Adopt an Artifact

Adopt an Artifact

Computing, from Silicon Valley and beyond, has guided how we conduct business and socialize, influenced our global economy, and even shaped literature, film, games and various forms of entertainment. The Museum has built a world-class collection of rare and unique computers, software, texts, images and oral histories to preserve and interpret our rich, shared history.

You can personally connect with a historic artifact and support the Computer History Museum´s collections, exhibitions and interpretive programs by sponsoring conservation costs through the Adopt an Artifact program. Artifact adoptions are a creative, unique way to honor an individual through a gift adoption, perfect at any time of year.

Join us in preserving your legacy!

Benefits of Adoption

Gift levels begin at $50 and include a wide range of benefits:

$50-100

  • Certificate of adoption, including photo of artifact, description of significance
  • Credit for one year on the Adopt an Artifact webpage

$101-350

  • All of the above plus ...
  • Credit for 3 months in on-site lobby display of artifact
  • Before and After digital images

$351-750

  • All of the above plus ...
  • Invitation to a behind the scenes tour of the collection

$750+

  • All of the above plus ...
  • Private viewing of the artifact with curator and registrar

Full sponsorship

  • All of the above plus ...
  • Your adoption will be featured in an online story (@CHM blog, newsletter and Core magazine)
  • Permanent credit on artifact´s exhibition label and online catalog

Artifacts Available for Adoption

Rescue the Fox! Rescue the Fox!

Rescue the Fox!

The fox component sculpture is one of several originally designed and constructed for Honeywell Information Systems as part of their "The Other Computer Company" ad series. The ads, featured in Datamation from 1964-1978, were the brainchild of Boston's BBDO ad agency (akin to Mad Men's Sterling Cooper Draper Price).

Before arriving at the Museum, the fox suffered three broken legs and is "too weak" to stand on its own. In order to display the fox, along with its bison, grasshopper and chess pieces cohorts, the Museum is pursuing a thorough conservation treatment, including reversal of previous inadequate repairs, insertion of supports into legs, repairs of damaged foam base and a custom display mount.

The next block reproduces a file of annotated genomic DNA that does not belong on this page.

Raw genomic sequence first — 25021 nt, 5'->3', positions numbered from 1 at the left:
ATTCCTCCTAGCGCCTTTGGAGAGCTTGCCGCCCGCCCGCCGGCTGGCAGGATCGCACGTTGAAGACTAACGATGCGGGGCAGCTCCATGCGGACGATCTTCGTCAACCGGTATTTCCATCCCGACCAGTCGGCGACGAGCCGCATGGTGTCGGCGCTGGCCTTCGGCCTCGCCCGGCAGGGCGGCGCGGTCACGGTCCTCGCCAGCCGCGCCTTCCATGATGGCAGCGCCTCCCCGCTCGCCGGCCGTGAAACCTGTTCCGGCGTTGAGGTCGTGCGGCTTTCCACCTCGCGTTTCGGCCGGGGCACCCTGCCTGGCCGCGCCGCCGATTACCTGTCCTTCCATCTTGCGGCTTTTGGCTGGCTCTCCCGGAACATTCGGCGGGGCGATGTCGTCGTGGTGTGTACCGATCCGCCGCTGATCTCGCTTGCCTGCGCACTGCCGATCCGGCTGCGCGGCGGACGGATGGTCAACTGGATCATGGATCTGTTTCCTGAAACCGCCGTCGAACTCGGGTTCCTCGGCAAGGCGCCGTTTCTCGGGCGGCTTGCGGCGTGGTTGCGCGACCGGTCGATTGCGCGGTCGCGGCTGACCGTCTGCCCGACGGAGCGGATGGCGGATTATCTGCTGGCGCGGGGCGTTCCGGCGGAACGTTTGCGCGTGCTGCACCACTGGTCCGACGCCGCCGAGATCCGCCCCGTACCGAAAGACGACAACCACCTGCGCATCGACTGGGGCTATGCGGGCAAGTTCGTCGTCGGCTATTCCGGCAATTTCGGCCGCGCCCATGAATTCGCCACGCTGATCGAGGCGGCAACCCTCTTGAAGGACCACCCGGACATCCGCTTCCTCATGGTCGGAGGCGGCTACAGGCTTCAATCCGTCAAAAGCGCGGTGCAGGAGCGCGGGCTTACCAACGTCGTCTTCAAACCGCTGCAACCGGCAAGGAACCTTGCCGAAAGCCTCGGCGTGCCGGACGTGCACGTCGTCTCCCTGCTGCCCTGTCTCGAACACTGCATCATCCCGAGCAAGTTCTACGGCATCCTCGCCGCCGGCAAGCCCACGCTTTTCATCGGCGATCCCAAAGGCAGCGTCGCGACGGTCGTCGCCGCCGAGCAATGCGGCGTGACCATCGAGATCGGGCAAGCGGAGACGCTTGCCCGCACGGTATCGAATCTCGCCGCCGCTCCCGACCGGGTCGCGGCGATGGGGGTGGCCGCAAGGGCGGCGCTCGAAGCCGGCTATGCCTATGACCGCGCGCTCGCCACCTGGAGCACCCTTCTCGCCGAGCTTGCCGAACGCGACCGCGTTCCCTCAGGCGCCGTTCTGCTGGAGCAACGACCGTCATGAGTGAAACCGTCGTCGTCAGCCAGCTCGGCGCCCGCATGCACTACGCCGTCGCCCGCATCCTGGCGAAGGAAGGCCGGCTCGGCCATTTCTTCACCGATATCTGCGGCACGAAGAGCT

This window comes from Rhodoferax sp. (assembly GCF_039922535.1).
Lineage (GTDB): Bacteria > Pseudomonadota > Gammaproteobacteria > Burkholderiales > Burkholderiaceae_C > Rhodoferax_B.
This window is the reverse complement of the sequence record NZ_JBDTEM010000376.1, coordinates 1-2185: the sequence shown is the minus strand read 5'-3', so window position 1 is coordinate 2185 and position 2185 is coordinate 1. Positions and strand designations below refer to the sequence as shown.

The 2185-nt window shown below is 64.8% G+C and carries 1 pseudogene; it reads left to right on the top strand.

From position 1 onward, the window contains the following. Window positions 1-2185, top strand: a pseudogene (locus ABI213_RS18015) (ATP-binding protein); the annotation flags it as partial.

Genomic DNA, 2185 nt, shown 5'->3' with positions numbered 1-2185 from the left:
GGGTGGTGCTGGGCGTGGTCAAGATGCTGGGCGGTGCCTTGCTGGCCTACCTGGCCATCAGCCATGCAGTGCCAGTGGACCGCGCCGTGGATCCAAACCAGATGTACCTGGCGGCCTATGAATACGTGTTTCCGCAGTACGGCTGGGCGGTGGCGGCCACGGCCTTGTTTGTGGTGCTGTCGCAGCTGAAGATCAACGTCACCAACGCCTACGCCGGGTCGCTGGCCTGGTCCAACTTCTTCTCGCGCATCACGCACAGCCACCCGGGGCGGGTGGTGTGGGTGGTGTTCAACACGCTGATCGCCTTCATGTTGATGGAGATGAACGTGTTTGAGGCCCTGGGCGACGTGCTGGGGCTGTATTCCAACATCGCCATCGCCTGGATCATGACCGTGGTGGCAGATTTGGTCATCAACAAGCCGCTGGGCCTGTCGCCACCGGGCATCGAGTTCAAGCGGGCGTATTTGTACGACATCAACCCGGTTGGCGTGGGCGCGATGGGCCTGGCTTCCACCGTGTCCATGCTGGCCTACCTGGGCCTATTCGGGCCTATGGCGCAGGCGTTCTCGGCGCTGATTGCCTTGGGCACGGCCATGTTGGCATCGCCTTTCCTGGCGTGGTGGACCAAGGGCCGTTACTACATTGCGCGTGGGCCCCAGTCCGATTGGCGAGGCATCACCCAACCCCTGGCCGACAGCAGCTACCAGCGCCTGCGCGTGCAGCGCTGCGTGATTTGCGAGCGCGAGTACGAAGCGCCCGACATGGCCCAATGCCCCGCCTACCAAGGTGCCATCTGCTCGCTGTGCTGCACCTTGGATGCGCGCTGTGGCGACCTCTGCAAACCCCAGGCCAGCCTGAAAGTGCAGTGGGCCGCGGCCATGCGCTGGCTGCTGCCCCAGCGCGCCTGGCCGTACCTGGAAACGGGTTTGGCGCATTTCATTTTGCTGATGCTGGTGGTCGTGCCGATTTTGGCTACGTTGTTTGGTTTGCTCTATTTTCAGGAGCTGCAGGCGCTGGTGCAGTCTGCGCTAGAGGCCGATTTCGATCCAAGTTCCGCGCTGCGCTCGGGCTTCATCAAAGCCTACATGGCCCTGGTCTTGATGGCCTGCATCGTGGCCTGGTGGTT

Full sponsorship
available: $5,000

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Preserve J.M. Jacquard! Preserve J.M. Jacquard!

Preserve J.M. Jacquard!

In the early 1800s Joseph Marie (Charles) Jacquard, master weaver and silk merchant invented the programmable Jacquard loom, which automated the complicated and laborious process of weaving fabrics. Using long, connected strands of punched cards, his invention was highly successful and paved the way for other programmable machines, including, eventually, computers.

Dated 1839 and showing deterioration, the Museum's silk portrait of Jacquard requires removal of the weaving from the existing acidic backing board, washing by a professional conservator to neutralize acids and remove stains, remounting onto archival matting, plus glass and framing.

Full sponsorship
available: $3,200

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Repair the NCR 304! Repair the NCR 304!

Repair the NCR 304!

The 1950s and 60s saw a plethora of salesmen, including those pitching mainframe systems. Impossible to lug from one prospective buyer´s office to another, salesmen relied on models to show off the multiple components and technological advances of the newest single system. CHM recently acquired a near-complete model of a National Cash Register 304 system. Shown here with operator´s console, Teletype machine, card sorter, processor and just 4 of the 8 tape drives, one can imagine just how large a room this actual system would have occupied.

This model requires delicate and thorough cleaning and minor repairs. Re-adhesion of loose parts to all tape drives, the printer and the operator´s chair will be addressed.

Full sponsorship
available: $1,000

Donate Now

Additional Information

Full sponsorship costs noted reflect the actual costs of conservation treatment. In the event that the full sum of funds required is not raised, donations will be pooled to support the project(s) with the greatest need. Donor benefits may be adjusted accordingly.

Donors

ARTIFACT DONOR
The NCR 304 John C. Coffman
The NCR 304 Elmer Hoeksema – Sponsor

For More Information

TELEPHONE EMAIL
650-810-2730